Just four days after asylum seekers were sent by Britain’s government to a barge moored off the coast, the vessel was being evacuated on Friday after Legionella bacteria were found in its water supply.
The development is a setback for the Conservative government, which has pursued an increasingly hard-line policy on migration, including seeking more basic accommodation for those who arrive in Britain from France on small boats seeking refugee status.
The government says the measure is designed to cut the cost of housing 51,000 asylum seekers in hotels, which it estimates at 6 million pounds — about $7.6 million — a day. Critics say the use of the barge is a populist move designed to appeal to right-wing voters ahead of a likely election next year.
The barge, called the Bibby Stockholm, is moored at Portland Port in Dorset, on England’s southern coast, and accepted its first 15 residents on Monday, with more joining subsequently.
In a statement on Friday the Home Office, the government department responsible for migration, said that “samples from the water system on the Bibby Stockholm have shown levels of Legionella bacteria which require further investigation.”
All those who arrived on the barge this week — a total it put at 39 asylum seekers — were being disembarked as “a precautionary measure,” it said, “while further assessments are undertaken.”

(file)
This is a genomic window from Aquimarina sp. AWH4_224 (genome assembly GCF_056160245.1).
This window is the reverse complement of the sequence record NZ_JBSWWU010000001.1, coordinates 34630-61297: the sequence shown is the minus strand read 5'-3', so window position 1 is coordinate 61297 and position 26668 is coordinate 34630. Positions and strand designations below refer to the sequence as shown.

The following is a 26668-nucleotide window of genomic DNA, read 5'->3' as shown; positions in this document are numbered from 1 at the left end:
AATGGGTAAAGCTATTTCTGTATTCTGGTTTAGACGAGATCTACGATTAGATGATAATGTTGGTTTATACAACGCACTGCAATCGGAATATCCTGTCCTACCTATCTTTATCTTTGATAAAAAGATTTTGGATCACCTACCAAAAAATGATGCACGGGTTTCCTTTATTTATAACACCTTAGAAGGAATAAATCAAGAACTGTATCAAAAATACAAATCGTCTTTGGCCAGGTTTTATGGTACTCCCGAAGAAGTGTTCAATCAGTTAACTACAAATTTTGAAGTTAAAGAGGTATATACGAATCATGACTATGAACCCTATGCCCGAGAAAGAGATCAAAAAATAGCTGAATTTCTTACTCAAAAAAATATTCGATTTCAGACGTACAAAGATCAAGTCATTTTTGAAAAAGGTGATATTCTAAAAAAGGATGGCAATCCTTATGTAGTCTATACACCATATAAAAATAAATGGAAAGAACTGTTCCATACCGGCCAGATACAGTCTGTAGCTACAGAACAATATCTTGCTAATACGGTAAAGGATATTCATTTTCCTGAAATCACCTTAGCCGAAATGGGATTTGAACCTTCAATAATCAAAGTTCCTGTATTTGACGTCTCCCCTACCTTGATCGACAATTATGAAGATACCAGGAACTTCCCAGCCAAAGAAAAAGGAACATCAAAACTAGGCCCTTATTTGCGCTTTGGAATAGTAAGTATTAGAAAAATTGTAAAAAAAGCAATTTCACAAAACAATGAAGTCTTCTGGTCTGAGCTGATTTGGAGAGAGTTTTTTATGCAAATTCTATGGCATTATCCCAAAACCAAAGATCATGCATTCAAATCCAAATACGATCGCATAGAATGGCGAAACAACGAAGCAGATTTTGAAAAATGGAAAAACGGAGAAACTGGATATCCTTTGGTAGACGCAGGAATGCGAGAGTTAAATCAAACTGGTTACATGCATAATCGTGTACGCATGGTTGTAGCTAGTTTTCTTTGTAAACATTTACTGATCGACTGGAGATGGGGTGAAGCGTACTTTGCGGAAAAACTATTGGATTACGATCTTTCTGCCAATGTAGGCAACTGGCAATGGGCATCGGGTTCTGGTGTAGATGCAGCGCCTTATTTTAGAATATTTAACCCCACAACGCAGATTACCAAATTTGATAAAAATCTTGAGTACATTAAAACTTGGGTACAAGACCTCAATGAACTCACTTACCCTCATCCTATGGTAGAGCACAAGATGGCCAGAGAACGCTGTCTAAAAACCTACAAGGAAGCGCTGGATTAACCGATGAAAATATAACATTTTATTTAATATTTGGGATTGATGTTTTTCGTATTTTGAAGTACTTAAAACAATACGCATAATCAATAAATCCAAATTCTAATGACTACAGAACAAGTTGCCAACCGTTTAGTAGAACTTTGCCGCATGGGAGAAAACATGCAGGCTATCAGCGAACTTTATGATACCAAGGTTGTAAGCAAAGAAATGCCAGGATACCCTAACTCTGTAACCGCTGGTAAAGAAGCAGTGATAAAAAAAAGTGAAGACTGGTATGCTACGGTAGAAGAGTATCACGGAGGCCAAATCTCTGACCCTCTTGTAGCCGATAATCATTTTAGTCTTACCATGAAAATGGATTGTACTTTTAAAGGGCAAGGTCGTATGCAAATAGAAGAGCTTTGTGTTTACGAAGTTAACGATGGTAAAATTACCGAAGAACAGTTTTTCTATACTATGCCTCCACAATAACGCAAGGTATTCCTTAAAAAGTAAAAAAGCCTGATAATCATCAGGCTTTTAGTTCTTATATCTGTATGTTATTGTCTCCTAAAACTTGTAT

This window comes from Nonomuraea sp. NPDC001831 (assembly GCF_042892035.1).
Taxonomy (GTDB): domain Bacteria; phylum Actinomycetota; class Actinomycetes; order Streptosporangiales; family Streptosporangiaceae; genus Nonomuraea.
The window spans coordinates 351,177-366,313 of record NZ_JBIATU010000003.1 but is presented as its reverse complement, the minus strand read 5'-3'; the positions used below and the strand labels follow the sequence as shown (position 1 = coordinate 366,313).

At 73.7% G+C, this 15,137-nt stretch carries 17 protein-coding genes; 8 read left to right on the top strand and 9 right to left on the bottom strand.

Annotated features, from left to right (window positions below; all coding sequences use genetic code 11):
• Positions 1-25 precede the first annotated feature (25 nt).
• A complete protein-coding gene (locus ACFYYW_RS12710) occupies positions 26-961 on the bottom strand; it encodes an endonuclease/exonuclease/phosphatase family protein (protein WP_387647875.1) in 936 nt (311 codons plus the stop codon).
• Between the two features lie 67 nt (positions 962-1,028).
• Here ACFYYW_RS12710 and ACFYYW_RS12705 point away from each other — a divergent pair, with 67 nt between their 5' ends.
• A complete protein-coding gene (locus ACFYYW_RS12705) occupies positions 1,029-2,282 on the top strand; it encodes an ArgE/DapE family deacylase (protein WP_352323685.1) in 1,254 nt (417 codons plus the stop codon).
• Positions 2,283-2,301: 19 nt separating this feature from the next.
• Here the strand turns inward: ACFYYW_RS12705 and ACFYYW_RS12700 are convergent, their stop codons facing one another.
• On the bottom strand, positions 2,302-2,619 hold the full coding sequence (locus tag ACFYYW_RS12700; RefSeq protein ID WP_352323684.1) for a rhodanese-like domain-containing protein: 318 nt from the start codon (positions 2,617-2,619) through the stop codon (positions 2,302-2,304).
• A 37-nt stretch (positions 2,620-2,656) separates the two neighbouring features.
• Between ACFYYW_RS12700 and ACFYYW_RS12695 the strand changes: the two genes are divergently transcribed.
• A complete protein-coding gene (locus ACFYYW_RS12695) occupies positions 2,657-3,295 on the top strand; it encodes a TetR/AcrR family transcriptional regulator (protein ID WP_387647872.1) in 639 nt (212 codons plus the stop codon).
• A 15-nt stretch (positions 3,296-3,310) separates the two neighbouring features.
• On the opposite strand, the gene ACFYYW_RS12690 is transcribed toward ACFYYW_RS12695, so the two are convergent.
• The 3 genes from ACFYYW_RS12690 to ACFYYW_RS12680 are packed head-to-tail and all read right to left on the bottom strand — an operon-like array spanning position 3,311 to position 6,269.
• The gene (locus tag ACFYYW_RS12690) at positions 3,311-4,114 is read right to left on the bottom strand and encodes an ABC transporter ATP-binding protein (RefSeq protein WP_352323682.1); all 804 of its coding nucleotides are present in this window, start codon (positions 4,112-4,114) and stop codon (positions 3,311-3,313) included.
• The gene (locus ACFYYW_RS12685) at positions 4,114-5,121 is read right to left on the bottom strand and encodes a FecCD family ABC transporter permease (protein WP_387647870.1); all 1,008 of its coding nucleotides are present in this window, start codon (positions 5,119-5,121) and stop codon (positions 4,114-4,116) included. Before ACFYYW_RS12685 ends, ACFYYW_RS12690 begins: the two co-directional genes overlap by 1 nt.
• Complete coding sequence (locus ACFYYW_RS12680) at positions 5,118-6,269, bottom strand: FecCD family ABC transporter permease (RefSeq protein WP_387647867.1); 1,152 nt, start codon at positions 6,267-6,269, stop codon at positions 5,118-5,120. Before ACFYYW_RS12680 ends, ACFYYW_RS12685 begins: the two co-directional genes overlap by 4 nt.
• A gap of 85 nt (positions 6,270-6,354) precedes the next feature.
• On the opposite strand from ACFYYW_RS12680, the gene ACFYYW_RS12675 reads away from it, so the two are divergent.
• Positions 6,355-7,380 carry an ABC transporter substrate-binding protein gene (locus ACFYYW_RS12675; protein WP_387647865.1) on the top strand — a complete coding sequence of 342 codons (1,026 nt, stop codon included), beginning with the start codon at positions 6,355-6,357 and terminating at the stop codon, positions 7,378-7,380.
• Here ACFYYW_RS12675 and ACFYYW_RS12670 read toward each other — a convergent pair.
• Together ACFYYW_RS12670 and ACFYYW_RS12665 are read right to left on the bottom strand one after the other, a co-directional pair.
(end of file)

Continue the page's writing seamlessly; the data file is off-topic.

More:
The Home Office said that no individuals on board had presented with symptoms of Legionnaires’ disease — the sometimes fatal respiratory condition that can be caused by Legionella bacteria — and that asylum seekers were being provided with appropriate advice and support
But Care4Calais, a charity that supports refugees, said that as of Friday afternoon three men remained on the Bibby Stockholm. “No one has told them anything about the Legionella outbreak and they are frantically trying to find staff on board. It’s been left to our caseworkers to tell them to avoid the water,” the charity said in a post on X, formerly Twitter.
The Home Office said that contaminated samples came from water found on the vessel’s internal systems and carried no direct risk for the wider community of Portland.
The discovery will raise further concerns about the public health risks of housing large numbers of asylum seekers on a barge. The British media reported on Thursday that one person suffering from latent tuberculosis had been told they were going to be moved onto the Bibby Stockholm.
The embarrassment of having to evacuate the vessel just days after it became operational is an unwelcome development for the government, which has trumpeted its hard-line approach as a way to deter the flow of people crossing from France on small, often unseaworthy, boats.
Its flagship migration policy — flying some asylum seekers to Rwanda before their cases are assessed — is currently blocked by a legal judgment that the government is appealing.
Prime Minister Rishi Sunak has declared stopping small-boat arrivals to be one of his top priorities, and the government had identified this week as “small boats week.”
Crossings have continued, however, with little sign that the new measures are deterring them. Indeed the statistics passed a symbolic threshold on Wednesday, when the total number of migrants to have made the journey since 2018 passed 100,000.